Cul­ture

The em­peror’s lav­ish jew­els, in­tri­cate bead­work, and a newly dis­cov­ered di­nosaur.

Where Toronto - - CONTENTS -

Em­per­ors & Jew­els: Trea­sures of the In­dian Court

To Jan­uary 27

The sump­tu­ous jew­els of the Mughal em­per­ors and sul­tans who ruled In­dia from the 16th to the 19th cen­turies is on dis­play in this lat­est ex­hibit. Ac­com­pa­nied by paint­ings from the Aga Khan Mu­seum de­pict­ing scenes from hunts, gar­dens, bat­tles, and re­cep­tions, pieces from the Al-Sabah Col­lec­tion—on dis­play in Canada for the first time—show­case the royal rulers’ lav­ish tastes. Ar­ti­facts in­clude ev­ery­thing from de­tailed tur­ban or­na­ments and an elab­o­rate ring fea­tur­ing a golden bird set with ru­bies, emer­alds, and turquoise to in­tri­cately carved and be­jew­elled swords, daggers, scab­bards, cups, and bot­tles. Aga Khan Mu­seum, 77 Wyn­ford Dr., agakhan­mu­seum.org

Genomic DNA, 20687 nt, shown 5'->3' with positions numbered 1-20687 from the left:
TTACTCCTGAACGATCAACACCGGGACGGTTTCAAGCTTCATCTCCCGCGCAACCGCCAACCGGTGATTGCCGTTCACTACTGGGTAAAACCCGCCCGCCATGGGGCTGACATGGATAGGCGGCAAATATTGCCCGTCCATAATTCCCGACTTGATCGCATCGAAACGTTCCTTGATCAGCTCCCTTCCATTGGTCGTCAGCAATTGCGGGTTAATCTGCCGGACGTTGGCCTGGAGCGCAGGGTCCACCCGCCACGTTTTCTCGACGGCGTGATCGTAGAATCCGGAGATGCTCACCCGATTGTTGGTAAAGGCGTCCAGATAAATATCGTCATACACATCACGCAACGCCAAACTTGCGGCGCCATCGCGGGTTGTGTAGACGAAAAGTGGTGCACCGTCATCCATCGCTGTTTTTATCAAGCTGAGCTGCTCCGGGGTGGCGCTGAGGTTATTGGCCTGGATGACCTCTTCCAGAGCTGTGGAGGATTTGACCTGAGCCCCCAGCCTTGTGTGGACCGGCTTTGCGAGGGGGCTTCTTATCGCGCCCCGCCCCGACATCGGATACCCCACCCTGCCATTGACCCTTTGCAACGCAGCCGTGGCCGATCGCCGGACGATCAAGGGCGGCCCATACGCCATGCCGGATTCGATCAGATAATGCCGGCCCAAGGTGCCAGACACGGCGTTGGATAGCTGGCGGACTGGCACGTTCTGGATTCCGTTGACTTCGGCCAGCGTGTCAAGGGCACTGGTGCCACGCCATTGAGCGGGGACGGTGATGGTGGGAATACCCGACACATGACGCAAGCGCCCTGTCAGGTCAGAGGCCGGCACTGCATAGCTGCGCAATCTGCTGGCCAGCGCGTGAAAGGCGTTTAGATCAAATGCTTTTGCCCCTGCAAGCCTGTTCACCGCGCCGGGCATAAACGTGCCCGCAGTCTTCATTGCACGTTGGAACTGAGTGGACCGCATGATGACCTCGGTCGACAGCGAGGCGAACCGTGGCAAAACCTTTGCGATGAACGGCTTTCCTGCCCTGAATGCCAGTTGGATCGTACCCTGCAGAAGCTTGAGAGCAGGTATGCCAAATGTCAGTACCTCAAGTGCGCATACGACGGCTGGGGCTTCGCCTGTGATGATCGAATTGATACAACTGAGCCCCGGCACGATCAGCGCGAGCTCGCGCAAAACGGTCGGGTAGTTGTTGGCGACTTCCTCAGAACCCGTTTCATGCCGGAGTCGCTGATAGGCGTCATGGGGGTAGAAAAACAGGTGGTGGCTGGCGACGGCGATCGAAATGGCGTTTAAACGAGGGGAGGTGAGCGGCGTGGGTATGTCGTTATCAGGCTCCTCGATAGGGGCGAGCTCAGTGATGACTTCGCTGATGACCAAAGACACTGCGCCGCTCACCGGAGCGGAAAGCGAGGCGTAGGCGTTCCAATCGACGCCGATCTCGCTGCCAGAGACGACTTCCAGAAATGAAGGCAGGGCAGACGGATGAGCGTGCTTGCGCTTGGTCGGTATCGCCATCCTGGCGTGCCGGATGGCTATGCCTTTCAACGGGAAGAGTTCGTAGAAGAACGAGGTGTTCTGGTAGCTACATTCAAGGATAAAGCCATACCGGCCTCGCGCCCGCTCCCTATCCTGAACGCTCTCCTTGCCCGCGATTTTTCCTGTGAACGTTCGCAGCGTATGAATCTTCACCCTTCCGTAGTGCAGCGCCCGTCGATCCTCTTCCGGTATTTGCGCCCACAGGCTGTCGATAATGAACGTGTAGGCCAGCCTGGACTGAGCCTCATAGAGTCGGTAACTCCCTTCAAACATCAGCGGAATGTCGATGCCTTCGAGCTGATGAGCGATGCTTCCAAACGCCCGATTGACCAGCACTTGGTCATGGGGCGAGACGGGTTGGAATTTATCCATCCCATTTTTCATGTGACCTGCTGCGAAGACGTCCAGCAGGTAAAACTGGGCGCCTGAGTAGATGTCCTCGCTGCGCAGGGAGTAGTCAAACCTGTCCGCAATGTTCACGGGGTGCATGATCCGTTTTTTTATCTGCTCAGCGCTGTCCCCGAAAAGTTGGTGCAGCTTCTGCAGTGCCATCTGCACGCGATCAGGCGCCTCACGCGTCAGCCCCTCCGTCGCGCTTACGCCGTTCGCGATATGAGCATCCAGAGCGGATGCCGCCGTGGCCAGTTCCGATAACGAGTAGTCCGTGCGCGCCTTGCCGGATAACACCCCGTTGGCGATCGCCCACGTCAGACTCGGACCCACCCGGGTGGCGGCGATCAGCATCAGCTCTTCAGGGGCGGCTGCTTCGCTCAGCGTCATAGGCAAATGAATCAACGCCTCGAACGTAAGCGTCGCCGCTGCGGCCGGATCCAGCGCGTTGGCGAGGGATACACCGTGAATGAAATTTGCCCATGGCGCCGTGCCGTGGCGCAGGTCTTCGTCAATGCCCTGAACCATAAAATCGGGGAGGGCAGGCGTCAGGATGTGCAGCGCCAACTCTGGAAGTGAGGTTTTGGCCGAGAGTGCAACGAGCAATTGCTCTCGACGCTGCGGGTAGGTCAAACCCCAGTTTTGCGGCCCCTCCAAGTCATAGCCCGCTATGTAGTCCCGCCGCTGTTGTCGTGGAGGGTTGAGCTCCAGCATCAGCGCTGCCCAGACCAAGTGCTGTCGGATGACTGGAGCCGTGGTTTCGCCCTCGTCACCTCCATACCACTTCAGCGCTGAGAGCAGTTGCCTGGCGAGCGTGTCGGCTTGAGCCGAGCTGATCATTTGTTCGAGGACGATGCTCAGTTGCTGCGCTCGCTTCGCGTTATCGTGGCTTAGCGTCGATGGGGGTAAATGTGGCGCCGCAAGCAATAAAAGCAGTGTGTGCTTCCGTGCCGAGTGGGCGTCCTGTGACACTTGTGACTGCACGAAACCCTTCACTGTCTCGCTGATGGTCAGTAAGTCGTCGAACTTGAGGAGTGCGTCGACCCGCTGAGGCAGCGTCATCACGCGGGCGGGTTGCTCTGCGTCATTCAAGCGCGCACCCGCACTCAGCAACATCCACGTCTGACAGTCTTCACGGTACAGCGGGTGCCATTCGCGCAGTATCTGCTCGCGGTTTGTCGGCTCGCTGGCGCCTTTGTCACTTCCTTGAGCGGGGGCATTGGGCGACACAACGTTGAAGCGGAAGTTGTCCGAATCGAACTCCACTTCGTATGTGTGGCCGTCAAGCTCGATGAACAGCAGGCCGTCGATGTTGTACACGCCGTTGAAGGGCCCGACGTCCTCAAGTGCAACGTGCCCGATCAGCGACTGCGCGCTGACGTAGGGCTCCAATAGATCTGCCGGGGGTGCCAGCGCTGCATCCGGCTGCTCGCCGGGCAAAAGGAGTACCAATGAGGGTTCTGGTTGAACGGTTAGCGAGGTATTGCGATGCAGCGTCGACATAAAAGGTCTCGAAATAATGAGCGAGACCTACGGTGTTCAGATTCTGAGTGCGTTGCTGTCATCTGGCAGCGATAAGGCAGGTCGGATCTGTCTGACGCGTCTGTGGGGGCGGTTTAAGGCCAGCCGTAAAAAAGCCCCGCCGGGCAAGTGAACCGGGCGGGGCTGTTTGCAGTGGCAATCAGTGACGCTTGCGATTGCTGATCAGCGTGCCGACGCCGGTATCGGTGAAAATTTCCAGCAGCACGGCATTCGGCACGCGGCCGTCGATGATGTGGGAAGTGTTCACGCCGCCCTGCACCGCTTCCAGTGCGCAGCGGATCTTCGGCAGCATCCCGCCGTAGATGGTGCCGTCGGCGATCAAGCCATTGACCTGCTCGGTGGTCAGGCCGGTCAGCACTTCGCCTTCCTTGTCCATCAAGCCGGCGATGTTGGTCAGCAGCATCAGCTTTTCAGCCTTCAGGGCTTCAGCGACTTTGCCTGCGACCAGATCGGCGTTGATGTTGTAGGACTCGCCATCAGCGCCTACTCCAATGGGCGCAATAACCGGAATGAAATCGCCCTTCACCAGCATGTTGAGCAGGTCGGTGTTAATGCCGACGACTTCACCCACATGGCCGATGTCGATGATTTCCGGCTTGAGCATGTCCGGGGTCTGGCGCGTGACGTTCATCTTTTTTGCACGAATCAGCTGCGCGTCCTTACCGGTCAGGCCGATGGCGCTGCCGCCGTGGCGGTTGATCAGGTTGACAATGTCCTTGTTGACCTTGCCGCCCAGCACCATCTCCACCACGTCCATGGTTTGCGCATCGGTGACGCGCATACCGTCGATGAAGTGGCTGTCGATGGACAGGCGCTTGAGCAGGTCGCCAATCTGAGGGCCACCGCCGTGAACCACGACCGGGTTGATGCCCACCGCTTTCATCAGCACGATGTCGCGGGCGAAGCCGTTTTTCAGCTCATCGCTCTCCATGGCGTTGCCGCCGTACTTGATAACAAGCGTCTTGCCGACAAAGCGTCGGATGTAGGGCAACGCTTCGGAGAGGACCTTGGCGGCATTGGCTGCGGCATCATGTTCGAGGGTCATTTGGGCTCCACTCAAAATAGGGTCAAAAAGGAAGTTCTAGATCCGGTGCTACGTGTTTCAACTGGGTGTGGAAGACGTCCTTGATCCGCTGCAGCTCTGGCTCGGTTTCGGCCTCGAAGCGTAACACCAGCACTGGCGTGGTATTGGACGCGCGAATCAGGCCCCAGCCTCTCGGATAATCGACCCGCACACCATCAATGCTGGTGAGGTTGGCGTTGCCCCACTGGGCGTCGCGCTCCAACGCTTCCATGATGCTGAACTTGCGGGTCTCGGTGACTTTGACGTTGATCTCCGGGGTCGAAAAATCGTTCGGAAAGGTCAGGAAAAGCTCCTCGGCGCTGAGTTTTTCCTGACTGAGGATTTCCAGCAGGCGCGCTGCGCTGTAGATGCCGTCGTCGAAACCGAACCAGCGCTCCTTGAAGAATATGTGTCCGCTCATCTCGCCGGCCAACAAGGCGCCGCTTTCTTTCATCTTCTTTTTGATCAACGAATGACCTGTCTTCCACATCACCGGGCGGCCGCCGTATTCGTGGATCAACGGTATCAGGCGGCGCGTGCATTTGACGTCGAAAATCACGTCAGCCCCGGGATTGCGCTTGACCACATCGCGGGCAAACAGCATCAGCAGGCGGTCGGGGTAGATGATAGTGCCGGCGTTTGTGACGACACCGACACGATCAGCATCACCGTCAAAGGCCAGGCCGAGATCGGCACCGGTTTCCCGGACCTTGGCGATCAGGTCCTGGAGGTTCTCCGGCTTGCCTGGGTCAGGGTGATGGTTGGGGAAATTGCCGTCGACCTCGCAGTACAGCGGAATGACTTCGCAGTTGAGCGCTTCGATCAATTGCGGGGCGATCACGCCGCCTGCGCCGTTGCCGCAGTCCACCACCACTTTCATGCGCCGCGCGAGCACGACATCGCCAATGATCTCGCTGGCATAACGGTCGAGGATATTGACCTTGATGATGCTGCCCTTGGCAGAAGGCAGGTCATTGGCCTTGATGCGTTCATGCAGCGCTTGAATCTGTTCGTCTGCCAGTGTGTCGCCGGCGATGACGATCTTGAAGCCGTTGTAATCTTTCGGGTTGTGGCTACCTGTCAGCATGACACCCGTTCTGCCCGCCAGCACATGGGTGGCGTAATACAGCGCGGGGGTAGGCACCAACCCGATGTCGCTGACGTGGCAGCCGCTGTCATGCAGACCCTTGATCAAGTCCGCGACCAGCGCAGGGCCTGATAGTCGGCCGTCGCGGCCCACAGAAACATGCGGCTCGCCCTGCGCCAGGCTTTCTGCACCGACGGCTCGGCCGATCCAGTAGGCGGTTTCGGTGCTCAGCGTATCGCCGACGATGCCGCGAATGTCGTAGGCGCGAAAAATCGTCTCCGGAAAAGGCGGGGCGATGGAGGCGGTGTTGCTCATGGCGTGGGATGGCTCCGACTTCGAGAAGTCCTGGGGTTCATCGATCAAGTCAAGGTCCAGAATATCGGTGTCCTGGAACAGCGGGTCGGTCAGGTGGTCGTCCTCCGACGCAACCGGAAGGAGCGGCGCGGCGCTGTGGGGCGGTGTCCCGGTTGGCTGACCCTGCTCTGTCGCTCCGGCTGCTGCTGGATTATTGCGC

Zuul: Life of an Ar­moured Di­nosaur

Opens De­cem­ber 15

With its short snout, long horns be­hind its eyes and its cheeks, and a gnarly face, this re­cently dis­cov­ered anky­losaur is named for the fic­tional mon­ster from the 1984 hit film Ghost­busters. Dis­cov­ered just 25 kilo­me­tres from the Al­berta bor­der, it’s one of the most com­plete anky­losaur fos­sils ever found in North Amer­ica. The 77-mil­lion-year-old ar­moured di­nosaur is known for its sledge­ham­mer-like tail, hence its species name, cruri­vas­ta­tor, which means “de­stroyer of shins.” Royal On­tario Mu­seum,

100 Queen’s Park, rom.on.ca

Beads, They’re Sewn on So Tight

To May 26 The in­tri­cate hand­i­work re­quired of con­tem­po­rary bead­work is ex­plored in this new ex­hibit, which show­cases the tal­ents of four Indige­nous artists. More than a visual art form, these 40-plus works by Bev Koski, Katie Long­boat, Jean Mar­shall, and Olivia Whetung ex­am­ine the po­lit­i­cal and so­cial re­la­tion­ships be­tween fam­i­lies and com­mu­ni­ties. Long­boat’s flo­ral cre­ations are in­flu­enced by her study of her Cree grand­mother’s own pieces, while Koski’s new works are in­formed by daily life. Tex­tile Mu­seum of Canada, 55 Cen­tre Ave., tex­tile­mu­seum.ca

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